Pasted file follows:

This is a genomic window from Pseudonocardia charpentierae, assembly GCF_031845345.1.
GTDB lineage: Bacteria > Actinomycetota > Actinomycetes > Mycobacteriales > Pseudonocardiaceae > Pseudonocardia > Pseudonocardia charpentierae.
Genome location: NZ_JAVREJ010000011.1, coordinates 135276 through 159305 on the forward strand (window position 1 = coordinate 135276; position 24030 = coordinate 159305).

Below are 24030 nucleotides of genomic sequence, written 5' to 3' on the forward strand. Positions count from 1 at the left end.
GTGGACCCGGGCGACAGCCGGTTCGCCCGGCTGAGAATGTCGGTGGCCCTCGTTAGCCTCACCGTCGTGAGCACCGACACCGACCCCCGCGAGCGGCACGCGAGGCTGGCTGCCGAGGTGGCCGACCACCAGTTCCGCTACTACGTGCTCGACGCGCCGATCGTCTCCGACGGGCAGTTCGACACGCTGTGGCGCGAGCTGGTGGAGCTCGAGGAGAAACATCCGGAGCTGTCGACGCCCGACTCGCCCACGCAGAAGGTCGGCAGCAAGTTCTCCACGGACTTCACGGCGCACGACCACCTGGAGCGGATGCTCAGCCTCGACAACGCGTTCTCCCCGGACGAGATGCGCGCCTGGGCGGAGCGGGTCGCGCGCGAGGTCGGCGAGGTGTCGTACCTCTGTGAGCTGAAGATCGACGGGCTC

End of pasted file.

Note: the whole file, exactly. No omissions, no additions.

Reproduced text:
This is a genomic window from Pseudonocardia charpentierae, assembly GCF_031845345.1.
GTDB lineage: Bacteria > Actinomycetota > Actinomycetes > Mycobacteriales > Pseudonocardiaceae > Pseudonocardia > Pseudonocardia charpentierae.
Genome location: NZ_JAVREJ010000011.1, coordinates 135276 through 159305 on the forward strand (window position 1 = coordinate 135276; position 24030 = coordinate 159305).

Below are 24030 nucleotides of genomic sequence, written 5' to 3' on the forward strand. Positions count from 1 at the left end.
GTGGACCCGGGCGACAGCCGGTTCGCCCGGCTGAGAATGTCGGTGGCCCTCGTTAGCCTCACCGTCGTGAGCACCGACACCGACCCCCGCGAGCGGCACGCGAGGCTGGCTGCCGAGGTGGCCGACCACCAGTTCCGCTACTACGTGCTCGACGCGCCGATCGTCTCCGACGGGCAGTTCGACACGCTGTGGCGCGAGCTGGTGGAGCTCGAGGAGAAACATCCGGAGCTGTCGACGCCCGACTCGCCCACGCAGAAGGTCGGCAGCAAGTTCTCCACGGACTTCACGGCGCACGACCACCTGGAGCGGATGCTCAGCCTCGACAACGCGTTCTCCCCGGACGAGATGCGCGCCTGGGCGGAGCGGGTCGCGCGCGAGGTCGGCGAGGTGTCGTACCTCTGTGAGCTGAAGATCGACGGGCTC